Twenty years ago I was living in Tokyo. On May 9, 1992 (It was probably May 10 I’m writing about, now that I think of it, since there is a 12 hour time difference), my alarm clock went off at 6 am in the bedroom of my tiny apartment in Ushigome Yanagicho, in Tokyo’s Shinjuku ward. In the midst of the madness that is downtown Tokyo, a place where I rarely heard the word “Canada,” I heard the words: “Stellarton, Nova Scotia” and “coal mine” and “explosion.”
I lay in bed a moment or two and wondered if I had been dreaming. I crawled out of my futon and dumbly held the tiny transistor alarm clock before my face, staring into the LED numbers on the front as though the radio might realize I had not heard it and repeat the 5 minute Associated Press news report.
The only English radio was the American Armed Forces Radio, and I knew there would not be another news report for an hour. I went into the kitchen and switched the TV to the one channel it received: NHK, Japan’s national public broadcaster.
There it was: my hometown on Japanese television. NHK was pre-empting their regular programming for live reports from the mine site in Plymouth. I saw the surface workings of the Westray mine, a mine that was only a few minutes drive from my parents’ house, a mine I knew was visible out the living room window of the house my sister was living in at the time. I saw fire trucks with Stellarton Volunteer Fire Department emblazoned on the door.
The TV broadcast was in Japanese, and although my functional Japanese was pretty good while I lived in Tokyo: I knew how to order meals, get a haircut, do my banking, pay my bills at the Post Office. I did not have much newscast vocabulary. “Bakuhatsu” was a word I knew from a silly Japanese tongue twister. (busu basu gaido, basu gasu bakuhatsu) The word means explosion. And I understood nijuroku nin, twenty-six people.
Given my background as the descendant of coal miners in one of the most dangerous coal seams ever mined in the world, given my family’s (my father’s) decades of work in the Labour Movement, given the fact that I was thousands of miles from home in the final few years before the internet and had very few ways of finding out what was going on in Pictou County, the troubled emotional state I got sent into that day is very difficult to describe. In fact, it would take me over a decade of focused effort to describe it, in my novel Twenty-six.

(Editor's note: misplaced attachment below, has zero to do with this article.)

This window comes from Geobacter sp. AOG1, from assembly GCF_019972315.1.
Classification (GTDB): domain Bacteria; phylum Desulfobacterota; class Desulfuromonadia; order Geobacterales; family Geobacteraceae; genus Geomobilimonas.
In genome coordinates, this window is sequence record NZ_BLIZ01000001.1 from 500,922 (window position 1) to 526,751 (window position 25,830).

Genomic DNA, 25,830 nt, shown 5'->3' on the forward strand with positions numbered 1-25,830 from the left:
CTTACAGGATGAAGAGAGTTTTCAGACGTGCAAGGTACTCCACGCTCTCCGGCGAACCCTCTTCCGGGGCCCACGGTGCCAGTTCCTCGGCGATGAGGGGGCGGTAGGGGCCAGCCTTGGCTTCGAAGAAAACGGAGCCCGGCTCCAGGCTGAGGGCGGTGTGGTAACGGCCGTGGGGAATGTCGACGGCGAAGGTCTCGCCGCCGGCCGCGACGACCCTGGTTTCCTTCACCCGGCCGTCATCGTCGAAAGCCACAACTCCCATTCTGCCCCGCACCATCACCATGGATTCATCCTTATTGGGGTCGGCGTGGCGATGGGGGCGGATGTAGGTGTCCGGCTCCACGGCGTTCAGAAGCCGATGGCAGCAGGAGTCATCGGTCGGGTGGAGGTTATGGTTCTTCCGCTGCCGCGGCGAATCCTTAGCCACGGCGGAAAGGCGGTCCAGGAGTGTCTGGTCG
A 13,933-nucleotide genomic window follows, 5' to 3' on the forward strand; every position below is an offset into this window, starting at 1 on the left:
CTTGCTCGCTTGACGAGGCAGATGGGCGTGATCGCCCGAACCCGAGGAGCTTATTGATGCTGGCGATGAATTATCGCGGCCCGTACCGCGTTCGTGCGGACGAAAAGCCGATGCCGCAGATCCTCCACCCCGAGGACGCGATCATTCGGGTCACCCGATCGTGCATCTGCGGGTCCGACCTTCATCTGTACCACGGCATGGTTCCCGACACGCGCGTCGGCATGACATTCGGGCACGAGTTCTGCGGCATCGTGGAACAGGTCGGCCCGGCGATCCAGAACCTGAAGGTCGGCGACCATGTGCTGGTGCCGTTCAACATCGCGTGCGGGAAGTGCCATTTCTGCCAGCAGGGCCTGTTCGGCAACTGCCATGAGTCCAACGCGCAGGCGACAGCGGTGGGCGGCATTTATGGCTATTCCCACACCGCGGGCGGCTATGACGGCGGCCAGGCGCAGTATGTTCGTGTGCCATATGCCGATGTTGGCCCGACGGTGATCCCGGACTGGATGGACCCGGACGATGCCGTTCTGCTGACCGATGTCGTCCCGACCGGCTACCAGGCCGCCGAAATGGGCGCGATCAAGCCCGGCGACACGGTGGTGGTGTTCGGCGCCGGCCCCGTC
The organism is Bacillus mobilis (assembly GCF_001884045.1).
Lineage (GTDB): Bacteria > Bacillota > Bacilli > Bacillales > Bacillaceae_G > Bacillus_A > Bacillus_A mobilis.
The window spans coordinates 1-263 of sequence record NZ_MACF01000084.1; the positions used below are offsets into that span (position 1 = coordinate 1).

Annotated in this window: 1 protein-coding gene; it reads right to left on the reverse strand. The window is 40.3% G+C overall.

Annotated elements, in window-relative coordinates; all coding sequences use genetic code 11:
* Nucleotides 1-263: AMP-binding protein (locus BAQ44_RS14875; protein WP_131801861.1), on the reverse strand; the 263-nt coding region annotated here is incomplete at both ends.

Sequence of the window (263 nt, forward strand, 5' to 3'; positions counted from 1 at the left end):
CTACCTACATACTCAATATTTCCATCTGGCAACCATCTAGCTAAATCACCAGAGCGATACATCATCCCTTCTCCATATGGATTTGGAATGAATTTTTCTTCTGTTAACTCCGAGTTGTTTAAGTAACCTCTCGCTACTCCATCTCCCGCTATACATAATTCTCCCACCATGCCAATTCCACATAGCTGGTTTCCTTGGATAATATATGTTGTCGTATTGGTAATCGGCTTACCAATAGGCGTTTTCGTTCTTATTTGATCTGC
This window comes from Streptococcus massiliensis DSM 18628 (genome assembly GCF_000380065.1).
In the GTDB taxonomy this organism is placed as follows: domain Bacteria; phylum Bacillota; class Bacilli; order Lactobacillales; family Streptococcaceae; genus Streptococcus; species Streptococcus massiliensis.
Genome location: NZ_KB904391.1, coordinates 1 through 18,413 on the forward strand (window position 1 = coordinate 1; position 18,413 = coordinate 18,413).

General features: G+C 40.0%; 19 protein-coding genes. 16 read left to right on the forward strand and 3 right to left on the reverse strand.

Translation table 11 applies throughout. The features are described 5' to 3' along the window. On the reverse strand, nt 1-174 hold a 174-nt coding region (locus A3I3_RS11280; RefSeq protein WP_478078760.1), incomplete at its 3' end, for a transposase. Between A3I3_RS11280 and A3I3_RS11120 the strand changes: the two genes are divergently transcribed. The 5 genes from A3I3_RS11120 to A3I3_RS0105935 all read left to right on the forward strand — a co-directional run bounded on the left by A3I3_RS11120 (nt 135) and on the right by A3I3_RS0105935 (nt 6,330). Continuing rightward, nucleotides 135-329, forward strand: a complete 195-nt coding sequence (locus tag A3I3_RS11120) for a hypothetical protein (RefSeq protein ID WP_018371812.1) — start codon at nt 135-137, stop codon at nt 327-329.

I don’t talk about Westray much any more. I’ve personally said all I had to say about it. It was not an accident. Among other things, it was the result of a deeply and troublingly corrupt political and economic culture in the province of Nova Scotia, a culture I believe is less corrupt today, but only a little less corrupt.
Individual people have been shown to have been responsible for what happened in the Westray mine. (Don’t take my word for it, read Justice K. Peter Richard’s official report. I read all 4 volumes. Carefully.) Those people were never held to account. Over a decade after Westray, legislation was passed to make it easier to hold people to account for the actions they take in the name of the corporations they profit from. That legislation has never been effectively used.
One positive thing that has come out of Westray has been the change in attitude of the Nova Scotia media in the wake of the Westray catastrophe. I’ve had journalists admit to me how sorry they felt that they had not reported on safety concerns at the mine until it was too late. But work place safety issues get taken seriously in this province now. If not by officials, at least by the media.
I used to complain for decades that if a random bus goes off a cliff in Turkey, that gets a headline in every paper in Canada. But if someone gets killed in the factory down the street, people have to hear about that by word of mouth. This is the case no more in this province. I’m happy to say that workplace injuries and deaths get treated as news around here, and this alone makes events like Westray less likely.
On the occasion of this 20th anniversary I take the trouble now to say: I remember Westray. I spent a decade writing a book so that I would remember it, and so that others might, too. I do not remember it by accident or as the matter of some coincidental non-forgetting. I remember Westray deliberately. Deliberate remembering is a political act. Deliberate remembering is a compassionate act. Deliberate remembering is a way of holding the present to account for the past.